Other companies have developed their own solutions - Ferrari, for example, uses camshafts that have a longer lobe, cut in a three-dimensional profile, with one end being optimized for lower-rpm performance, and the other end for higher RPM. As the motor RPM increases, the entire cam slides across the cylinder head, moving the rocker arm (which opens and closes the valve) across the cam lobe towards the more aggressive, high-RPM profile. BMW has their VANOS, a system that advances and retards the camshafts based on instructions from the ECU. BMW has also implemented a system called Valvetronic, which allows the ECU to vary the amount of lift (how far the valve opens) depending on the RPM range.

So far, few production motorcycles have implemented any type of variable-camshaft technology. Honda says its Interceptor has 'VTEC', but the system it uses is not the same as the VTEC system on Honda automobiles, and it doesn't actually vary the valve timing or lift at all - instead, it uses only two valves (one intake and one exhaust) at low RPM, then switching to four-valve operation at high RPM.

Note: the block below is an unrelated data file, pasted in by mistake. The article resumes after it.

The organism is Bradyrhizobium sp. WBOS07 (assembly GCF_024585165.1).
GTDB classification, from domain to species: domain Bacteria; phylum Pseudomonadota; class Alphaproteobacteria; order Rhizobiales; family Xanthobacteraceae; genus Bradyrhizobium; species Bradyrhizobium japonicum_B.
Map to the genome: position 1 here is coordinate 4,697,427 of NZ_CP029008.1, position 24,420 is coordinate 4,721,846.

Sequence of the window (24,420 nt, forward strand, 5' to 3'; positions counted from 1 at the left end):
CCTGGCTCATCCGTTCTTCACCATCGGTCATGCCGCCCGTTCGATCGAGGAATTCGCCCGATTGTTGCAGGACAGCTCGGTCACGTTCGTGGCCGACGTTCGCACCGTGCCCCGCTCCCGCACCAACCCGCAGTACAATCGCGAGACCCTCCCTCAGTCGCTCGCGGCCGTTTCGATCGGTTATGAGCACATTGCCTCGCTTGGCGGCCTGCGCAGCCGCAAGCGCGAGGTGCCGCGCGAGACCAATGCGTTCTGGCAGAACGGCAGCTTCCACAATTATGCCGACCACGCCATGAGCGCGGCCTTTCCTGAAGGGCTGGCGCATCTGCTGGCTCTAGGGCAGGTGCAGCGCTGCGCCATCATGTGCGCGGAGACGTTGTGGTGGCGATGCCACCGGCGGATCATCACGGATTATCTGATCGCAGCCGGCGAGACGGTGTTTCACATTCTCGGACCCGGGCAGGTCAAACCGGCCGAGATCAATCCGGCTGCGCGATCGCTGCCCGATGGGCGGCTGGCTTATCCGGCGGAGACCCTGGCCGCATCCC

The absence of variable camshafts seems strange, because sportbike engines in particular seem to be begging for this technology - the very broad range of RPM over which a typical sportbike engine operates makes it very difficult to design one camshaft profile giving adequate performance at all RPM. A sportbike with variable camshaft technology could make more power and torque in the lower RPM (increasing rideability) AND produce more high-RPM power.

Some Interceptor owners have complained about a significant 'step' in power production when the "VTEC" system activates - often saying that the bike becomes difficult to control in some situations because of this step. Newer variable camshaft systems reduce or eliminate any harsh steps in power delivery by varying the camshaft's valve actuation slowly over the whole RPM range, rather than remaining static until a certain RPM and then making an abrupt switch to a vastly different cam profile.

The only logical reasons why these systems have yet to be applied to bikes are weight and cost - existing systems have been designed almost exclusively for cars, and minimizing their size and weight for sportbike use may be prohibitively expensive. Of course, we all know that the inevitable march forward will eventually lead to lighter, smaller, cheaper parts, and so it is only a matter of time before we see modern variable camshaft technology applied to sportbikes.